The program, funded by the SDG&E Environmental Champions Award Program, brings scientists from Hubbs-SeaWorld Research Institute (HSWRI) into the classroom to teach students about aquaculture and stock enhancement — the crux of HSWRI’s marine-replenishment program.
“This [nationwide] program got started in the early 1980s because of overfishing,” said HSWRI researcher Michael Shane, who delivered the cultured sea bass to James’ classroom on Sept. 27. “We’ve been putting fish back into the ocean since 1986, hoping to bring the stocks back up.”
In 1982, legislation was drawn up to help replenish the ocean’s supply of fish, which led to the birth of the Ocean Resources Enhancement and Hatchery Program, a partnership among state resource agencies, public utility companies, fishing groups and the scientific community to restore depleted populations of recreationally and commercially important marine fish.
“In the 1950s, people were catching 50,000 [white sea bass] a year. In the early 1980s, it fell to less than a thousand fish a year. That’s a significant decrease in population due to overfishing and loss of local habitats, which are important for juvenile fish to survive,” said Shane. “The program has had some success because now we’re starting to see people catching more white seabass.”
The students in James’ class will contribute only a small portion of white sea bass back into the marine population; however, they will undoubtedly gain a wealth of knowledge about an industry they may never have known to exist before.
“This may apply in your lifetimes if you decide to pursue a field in aquaculture,” Shane told the students.
Regardless, they will certainly get a taste of what marine scientists do every day of the week.
Throughout the term, students will tag, feed, measure and weigh the fish — which are now only about 45 grams and five to six inches long — as well as monitor the water quality in the custom-built, temperature-controlled aquarium in their classroom.
On the first day of the project, students anesthetized, weighed and measured the fish for the record to begin tracking the growth patterns in their latest classroom pets.
“The coolest thing is that we actually get to raise the fish ourselves, take care of them and watch them grow,” said student Margaret Haerr. “We’ll be monitoring the fish every day, testing the water-quality levels, watching them grow and keeping track of it all.”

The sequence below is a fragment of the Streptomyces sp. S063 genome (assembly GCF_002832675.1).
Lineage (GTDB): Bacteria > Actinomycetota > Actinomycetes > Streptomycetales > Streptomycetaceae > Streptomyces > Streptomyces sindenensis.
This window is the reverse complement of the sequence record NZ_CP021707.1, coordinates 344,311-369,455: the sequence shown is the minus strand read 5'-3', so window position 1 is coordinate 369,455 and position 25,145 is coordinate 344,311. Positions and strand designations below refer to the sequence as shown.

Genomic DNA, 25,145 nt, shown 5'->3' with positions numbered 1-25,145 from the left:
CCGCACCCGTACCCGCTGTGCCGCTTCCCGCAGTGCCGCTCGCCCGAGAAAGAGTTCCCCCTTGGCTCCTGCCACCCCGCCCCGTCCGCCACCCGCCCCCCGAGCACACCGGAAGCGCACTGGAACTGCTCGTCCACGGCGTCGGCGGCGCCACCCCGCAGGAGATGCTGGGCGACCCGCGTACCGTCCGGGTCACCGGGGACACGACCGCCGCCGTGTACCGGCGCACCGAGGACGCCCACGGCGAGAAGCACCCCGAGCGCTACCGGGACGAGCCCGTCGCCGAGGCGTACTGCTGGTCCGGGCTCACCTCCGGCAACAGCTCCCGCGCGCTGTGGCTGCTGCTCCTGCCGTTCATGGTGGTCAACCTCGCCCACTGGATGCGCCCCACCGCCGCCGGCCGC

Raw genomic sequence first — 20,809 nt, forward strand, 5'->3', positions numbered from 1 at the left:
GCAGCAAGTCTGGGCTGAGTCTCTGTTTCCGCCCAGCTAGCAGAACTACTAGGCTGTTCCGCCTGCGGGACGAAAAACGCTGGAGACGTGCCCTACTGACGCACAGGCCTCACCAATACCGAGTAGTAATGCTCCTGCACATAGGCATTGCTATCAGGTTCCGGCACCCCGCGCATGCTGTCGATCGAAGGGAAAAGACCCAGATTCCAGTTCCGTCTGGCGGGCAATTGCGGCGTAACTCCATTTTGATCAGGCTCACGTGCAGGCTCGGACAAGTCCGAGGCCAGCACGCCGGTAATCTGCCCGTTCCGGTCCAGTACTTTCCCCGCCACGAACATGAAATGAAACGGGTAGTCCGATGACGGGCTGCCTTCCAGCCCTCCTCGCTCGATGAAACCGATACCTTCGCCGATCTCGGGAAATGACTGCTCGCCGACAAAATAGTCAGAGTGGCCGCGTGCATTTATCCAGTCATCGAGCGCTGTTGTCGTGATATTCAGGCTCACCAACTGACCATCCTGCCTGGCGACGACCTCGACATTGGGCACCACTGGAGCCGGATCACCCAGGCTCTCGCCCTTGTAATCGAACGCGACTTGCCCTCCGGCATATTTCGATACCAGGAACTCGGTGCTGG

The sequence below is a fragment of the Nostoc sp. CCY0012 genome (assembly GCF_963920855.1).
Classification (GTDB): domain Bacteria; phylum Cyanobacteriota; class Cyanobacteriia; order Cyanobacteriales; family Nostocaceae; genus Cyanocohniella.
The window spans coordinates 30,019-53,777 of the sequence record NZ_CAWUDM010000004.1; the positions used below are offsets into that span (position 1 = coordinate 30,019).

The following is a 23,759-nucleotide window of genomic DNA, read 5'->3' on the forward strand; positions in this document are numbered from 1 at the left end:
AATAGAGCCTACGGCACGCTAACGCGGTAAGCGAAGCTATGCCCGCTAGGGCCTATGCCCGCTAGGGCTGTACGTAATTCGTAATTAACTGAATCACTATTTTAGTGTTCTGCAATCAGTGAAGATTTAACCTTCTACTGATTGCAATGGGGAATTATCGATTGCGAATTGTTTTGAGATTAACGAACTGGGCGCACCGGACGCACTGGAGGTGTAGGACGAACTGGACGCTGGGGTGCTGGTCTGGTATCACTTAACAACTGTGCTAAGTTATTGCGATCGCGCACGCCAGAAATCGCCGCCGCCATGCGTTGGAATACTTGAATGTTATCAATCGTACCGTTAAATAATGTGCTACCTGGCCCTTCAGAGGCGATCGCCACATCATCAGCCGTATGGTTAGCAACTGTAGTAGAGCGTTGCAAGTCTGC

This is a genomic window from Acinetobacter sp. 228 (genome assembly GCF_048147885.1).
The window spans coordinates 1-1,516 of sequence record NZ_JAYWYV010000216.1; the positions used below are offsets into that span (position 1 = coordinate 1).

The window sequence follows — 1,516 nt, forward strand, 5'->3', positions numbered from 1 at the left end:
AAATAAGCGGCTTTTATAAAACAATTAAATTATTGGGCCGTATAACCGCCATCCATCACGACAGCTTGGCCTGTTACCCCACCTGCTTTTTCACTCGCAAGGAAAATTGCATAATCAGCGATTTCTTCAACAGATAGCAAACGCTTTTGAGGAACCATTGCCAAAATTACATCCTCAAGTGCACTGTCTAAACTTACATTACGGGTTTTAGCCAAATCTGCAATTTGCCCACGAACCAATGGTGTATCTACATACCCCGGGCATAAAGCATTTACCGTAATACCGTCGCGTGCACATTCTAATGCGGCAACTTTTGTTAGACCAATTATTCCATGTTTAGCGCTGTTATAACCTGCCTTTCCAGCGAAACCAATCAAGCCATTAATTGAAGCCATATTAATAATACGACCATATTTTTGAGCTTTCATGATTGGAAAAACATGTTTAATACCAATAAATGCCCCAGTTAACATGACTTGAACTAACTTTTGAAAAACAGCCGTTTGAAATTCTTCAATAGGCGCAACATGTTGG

As part of the curriculum, which is now in its second year at LJHS, students will also have the opportunity to tour a larger-scale stock replenishment program at HSWRI’s hatchery in Carlsbad to observe the various life stages and technology employed in culturing white sea bass.
“There are other schools involved in this project as well in Huntington Beach,” said Shane. “You can actually compare online — what their water quality is, the growth of their fish, how that compares with our fish. There are a lot of opportunities and a lot of education and learning that are a part of this.”
Shane said he also hopes more San Diego County schools will get involved in the program and open up a web of communication among schools as the program grows.
HSWRI officials hope to not only expand the program in schools throughout San Diego County, but also to fuel a generation of marine researchers in a blossoming field right here in our oceanfront city.
“Two years ago, aquaculture for the first time actually produced 50 percent of the seafood consumed around the world. We hope to have this expand in the United States, and San Diego is a prime location for this kind of aquaculture,” Shane told students. “We’re trying to take a leadership role and work on doing aquaculture right here in this ocean. This is something that will happen in your lifetime, hopefully.”